This presentation will examine federal legislation, such as Treaties and the Indian Act, policies that made Indigenous peoples “wards of the State”, residential schools and the ’60s Scoop.  Ed Buller will show that, in spite of everything there continues to be a slow and growing renaissance of Indigenous culture and spirituality.  Presenter on Anti-Indigenous Racism: Ed Buller    Register: To ask questions during the Q & A, you must register and participate in the Zoom webinar. 

If you don’t wish to register and participate, you may view the session live on CPO’s Facebook page.


Rachel Barkow (US) Twitter

Barkow, an NYU law professor, is the author of a new book called Prisoners of Politics: Breaking the Cycle of Mass Incarceration offering a political take on mass incarceration.  The link is to a string of tweets which focus on elements of prison reform possible now without any legislations.  In particular she is challenging long sentences and charging practices.  A N.Y. Times review of the book was in the last issue of communiqué. https://twitter.com/RachelBarkow/status/1281188533093482496

WFSU (Florida) – Blaise Gainey
The Fight to Vote Part 4: The Disenfranchisement of Women

The link, the fourth part of a series, is offering specific commentary on the high increased rate of imprisonment for women and the connection to the voting disenfranchisement as well as the social and economic fall-out.  “A hundred years after women earned the right to vote, they’re now the fastest-growing group of people losing it. Part 4 of this series examining felon disenfranchisement looks at how and why women are being incarcerated in record numbers, and how the issue affects Black women in particular.”   https://news.wfsu.org/state-news/2020-07-03/the-fight-to-vote-part-4-the-disenfranchisement-of-women?_amp=true&__twitter_impression=true

Toronto Star – Betsy Powell
Toronto police face growing calls to reform. Some 360 people have signed up to tell them how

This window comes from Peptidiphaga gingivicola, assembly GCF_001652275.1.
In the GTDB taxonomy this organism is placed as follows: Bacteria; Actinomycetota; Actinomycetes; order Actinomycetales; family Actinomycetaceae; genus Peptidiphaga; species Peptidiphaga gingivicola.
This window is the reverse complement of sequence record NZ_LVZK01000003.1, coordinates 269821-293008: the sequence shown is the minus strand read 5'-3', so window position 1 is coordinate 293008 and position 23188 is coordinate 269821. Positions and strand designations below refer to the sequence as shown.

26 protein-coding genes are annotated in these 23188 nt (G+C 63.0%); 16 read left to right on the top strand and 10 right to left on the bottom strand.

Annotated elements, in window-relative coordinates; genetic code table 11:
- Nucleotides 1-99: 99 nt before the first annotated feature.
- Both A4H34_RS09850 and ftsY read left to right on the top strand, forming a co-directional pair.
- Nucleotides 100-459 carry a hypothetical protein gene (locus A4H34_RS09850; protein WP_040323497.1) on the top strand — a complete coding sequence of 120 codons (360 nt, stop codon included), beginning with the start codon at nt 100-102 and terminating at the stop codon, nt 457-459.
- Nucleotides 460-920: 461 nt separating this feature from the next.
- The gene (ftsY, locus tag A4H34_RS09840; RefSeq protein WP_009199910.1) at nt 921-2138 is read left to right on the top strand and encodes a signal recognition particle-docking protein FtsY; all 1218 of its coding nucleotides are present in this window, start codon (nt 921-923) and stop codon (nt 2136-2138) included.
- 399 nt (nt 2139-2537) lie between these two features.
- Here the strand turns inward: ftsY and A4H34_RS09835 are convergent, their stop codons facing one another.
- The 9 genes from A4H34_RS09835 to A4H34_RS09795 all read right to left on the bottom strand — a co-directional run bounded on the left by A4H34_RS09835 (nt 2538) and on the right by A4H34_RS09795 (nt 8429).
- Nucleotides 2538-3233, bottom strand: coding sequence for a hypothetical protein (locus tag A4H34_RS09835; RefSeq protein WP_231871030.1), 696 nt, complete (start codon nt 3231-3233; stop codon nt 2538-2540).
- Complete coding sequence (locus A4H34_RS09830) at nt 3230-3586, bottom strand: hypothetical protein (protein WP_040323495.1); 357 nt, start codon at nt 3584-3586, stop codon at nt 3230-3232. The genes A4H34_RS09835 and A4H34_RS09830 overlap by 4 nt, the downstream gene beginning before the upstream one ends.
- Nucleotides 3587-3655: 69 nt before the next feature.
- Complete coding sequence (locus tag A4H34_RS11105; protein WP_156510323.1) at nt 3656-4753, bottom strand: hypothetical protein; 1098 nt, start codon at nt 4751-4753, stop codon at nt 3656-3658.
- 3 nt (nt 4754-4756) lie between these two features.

With both the chief of police and the head of the Toronto police union on the verge of retirement, there seems no shortage of people with advice about what is needed for police reform, and it’s only the first of four such gatherings.  “People are feeling frustrated because despite many promises of transformation and reform very little has actually changed, or is changing,” said Danica Izzard, from the Toronto Labour Council, who is on the speakers’ list.”  https://www.thestar.com/news/gta/2020/07/09/toronto-police-face-growing-calls-to-reform-some-360-people-have-signed-up-to-tell-them-how.html

The Atlantic – Derecka Purnell
How I Became a Police Abolitionist – When people dismiss abolitionists for not caring about victims or safety, they tend to forget that we are those victims, those survivors of violence.

Purnell, a civil rights lawyer who grew up witnessing uncontrolled violence from police in her neighbourhood, thinks that if you reform police you get polite police managers of inequality whereas if you abolish police you make both police and inequality obsolete.  Most victims of the inequality supported by police, she says, do not die and become well-known celebrities in death.  They suffer injury and continued inequality.  “Policing is among the vestiges of slavery, tailored in America to suppress slave revolts, catch runaways, and repress labor organizing.”  She says she did not arrive at these conclusions quickly or easily.  https://www.theatlantic.com/ideas/archive/2020/07/how-i-became-police-abolitionist/613540/?utm_term=2020-07-06T11%3A00%3A32&utm_content=edit-promo&utm_source=twitter&utm_campaign=the-atlantic&utm_medium=social

Toronto Star – Alyshah Hasham
Hunger strike ends at Milton jail ends after three days

Milton Provincial Jail is the third in recent time to endorse a hunger strike.  The usual provocation for tension inside is poor food but the summer heat wave adds to the problem, especially when the guards invoke repeated lockdowns for as many as six days at a time, paralleling solitary.  Previously the jails in Ottawa and Lindsay both had hunger strikes.  There is a dispute between what the Ministry officials are saying and what the prisoners are reporting.  All three jails cater to a large number of remands.  https://www.thestar.com/news/gta/2020/07/09/hunger-strike-ends-at-milton-jail-ends-after-three-days.html